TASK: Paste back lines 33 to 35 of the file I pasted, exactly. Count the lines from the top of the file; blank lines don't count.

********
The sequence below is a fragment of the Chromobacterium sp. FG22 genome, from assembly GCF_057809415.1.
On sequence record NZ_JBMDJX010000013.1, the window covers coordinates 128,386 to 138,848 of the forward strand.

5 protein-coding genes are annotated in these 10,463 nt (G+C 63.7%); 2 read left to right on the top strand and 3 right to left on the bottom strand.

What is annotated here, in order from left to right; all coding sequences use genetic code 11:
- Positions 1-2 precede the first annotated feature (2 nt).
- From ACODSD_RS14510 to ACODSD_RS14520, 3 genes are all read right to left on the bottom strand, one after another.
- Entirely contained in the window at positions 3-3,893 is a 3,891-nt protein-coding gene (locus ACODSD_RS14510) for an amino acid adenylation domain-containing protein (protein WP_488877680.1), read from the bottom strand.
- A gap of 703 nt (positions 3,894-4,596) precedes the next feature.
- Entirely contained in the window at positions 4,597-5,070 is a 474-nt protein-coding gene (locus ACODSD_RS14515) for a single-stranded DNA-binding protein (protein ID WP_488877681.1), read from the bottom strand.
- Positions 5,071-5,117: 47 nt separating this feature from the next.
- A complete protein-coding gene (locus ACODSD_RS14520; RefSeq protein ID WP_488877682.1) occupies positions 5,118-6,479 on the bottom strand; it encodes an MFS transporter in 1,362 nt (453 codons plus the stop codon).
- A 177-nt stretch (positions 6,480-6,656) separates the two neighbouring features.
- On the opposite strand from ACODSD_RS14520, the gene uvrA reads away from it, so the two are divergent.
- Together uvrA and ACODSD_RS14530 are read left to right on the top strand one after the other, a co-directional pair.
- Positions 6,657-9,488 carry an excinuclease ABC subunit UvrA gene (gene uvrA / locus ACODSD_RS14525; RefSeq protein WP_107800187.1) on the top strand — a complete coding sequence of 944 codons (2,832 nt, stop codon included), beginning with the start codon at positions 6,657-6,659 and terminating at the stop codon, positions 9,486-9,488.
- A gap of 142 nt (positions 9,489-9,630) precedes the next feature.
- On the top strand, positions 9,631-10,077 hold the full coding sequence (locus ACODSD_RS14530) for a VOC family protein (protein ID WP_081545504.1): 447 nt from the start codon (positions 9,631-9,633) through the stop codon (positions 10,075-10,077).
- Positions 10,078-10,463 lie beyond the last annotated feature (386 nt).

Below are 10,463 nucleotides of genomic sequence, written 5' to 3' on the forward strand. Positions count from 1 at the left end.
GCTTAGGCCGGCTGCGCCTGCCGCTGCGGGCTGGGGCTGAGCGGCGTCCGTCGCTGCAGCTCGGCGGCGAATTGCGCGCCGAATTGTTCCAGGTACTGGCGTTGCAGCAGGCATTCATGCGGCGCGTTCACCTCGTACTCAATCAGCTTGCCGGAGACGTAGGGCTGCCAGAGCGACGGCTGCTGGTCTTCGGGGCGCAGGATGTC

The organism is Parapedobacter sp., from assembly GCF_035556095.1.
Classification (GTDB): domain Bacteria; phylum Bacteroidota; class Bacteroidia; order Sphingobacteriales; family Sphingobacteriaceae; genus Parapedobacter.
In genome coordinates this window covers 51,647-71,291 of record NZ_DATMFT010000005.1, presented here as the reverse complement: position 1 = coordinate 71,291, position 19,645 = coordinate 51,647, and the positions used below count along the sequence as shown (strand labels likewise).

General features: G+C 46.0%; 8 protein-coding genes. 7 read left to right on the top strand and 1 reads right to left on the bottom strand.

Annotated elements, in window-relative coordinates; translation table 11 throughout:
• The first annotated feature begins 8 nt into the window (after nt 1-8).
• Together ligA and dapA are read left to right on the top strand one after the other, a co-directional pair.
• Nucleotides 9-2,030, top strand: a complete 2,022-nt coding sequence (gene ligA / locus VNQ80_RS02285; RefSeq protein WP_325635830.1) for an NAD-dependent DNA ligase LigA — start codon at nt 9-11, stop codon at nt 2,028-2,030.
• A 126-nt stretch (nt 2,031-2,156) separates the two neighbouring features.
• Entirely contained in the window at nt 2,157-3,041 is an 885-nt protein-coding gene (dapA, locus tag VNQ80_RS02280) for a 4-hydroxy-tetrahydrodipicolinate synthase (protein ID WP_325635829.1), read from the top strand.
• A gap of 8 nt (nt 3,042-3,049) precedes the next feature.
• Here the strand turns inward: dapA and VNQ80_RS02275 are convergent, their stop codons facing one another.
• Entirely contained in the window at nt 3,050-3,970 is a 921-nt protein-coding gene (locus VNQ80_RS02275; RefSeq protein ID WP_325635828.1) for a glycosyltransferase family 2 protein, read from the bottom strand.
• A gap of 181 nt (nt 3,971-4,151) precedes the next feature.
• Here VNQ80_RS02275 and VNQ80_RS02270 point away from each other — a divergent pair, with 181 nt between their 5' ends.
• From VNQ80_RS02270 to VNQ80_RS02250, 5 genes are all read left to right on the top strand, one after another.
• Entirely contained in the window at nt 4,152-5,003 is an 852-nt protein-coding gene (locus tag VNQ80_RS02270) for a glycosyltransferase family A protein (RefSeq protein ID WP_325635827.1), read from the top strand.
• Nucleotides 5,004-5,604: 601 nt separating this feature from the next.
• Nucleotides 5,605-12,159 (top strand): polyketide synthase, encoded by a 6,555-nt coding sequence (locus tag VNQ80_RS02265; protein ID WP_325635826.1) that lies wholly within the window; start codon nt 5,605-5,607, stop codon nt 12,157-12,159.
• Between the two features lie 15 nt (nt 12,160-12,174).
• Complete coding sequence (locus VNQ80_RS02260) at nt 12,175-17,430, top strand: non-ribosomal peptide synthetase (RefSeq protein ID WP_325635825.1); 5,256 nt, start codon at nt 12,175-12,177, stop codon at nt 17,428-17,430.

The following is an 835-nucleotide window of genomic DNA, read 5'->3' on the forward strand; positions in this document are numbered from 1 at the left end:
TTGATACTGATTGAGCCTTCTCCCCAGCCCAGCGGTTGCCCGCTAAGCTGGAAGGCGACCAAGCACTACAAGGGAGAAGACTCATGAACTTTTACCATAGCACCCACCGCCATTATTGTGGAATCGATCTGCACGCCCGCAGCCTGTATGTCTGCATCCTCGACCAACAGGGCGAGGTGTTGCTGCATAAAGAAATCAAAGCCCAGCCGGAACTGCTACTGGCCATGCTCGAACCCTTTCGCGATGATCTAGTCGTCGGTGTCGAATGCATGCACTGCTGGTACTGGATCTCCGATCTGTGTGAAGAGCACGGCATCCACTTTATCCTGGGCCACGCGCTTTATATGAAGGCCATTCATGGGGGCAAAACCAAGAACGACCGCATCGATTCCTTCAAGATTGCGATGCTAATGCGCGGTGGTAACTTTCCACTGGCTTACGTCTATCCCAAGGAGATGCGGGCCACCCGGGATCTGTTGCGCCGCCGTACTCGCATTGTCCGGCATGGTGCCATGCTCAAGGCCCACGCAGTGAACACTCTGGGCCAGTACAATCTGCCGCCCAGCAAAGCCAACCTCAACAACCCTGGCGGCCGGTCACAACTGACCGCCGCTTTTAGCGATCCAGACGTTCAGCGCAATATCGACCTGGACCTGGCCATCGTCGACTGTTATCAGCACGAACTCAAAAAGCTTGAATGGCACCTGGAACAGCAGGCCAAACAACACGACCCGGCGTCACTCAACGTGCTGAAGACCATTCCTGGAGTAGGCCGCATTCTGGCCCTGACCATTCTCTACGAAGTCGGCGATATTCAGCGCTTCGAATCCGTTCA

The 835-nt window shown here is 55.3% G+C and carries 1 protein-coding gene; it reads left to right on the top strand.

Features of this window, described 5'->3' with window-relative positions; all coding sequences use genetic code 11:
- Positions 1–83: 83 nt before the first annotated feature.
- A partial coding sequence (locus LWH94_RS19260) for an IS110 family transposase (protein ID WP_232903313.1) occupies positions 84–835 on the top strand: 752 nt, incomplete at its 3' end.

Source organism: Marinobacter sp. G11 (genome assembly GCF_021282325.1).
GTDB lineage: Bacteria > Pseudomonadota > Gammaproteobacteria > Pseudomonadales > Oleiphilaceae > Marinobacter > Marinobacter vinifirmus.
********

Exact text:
• Entirely contained in the window at nt 3,050-3,970 is a 921-nt protein-coding gene (locus VNQ80_RS02275; RefSeq protein ID WP_325635828.1) for a glycosyltransferase family 2 protein, read from the bottom strand.
• A gap of 181 nt (nt 3,971-4,151) precedes the next feature.
• Here VNQ80_RS02275 and VNQ80_RS02270 point away from each other — a divergent pair, with 181 nt between their 5' ends.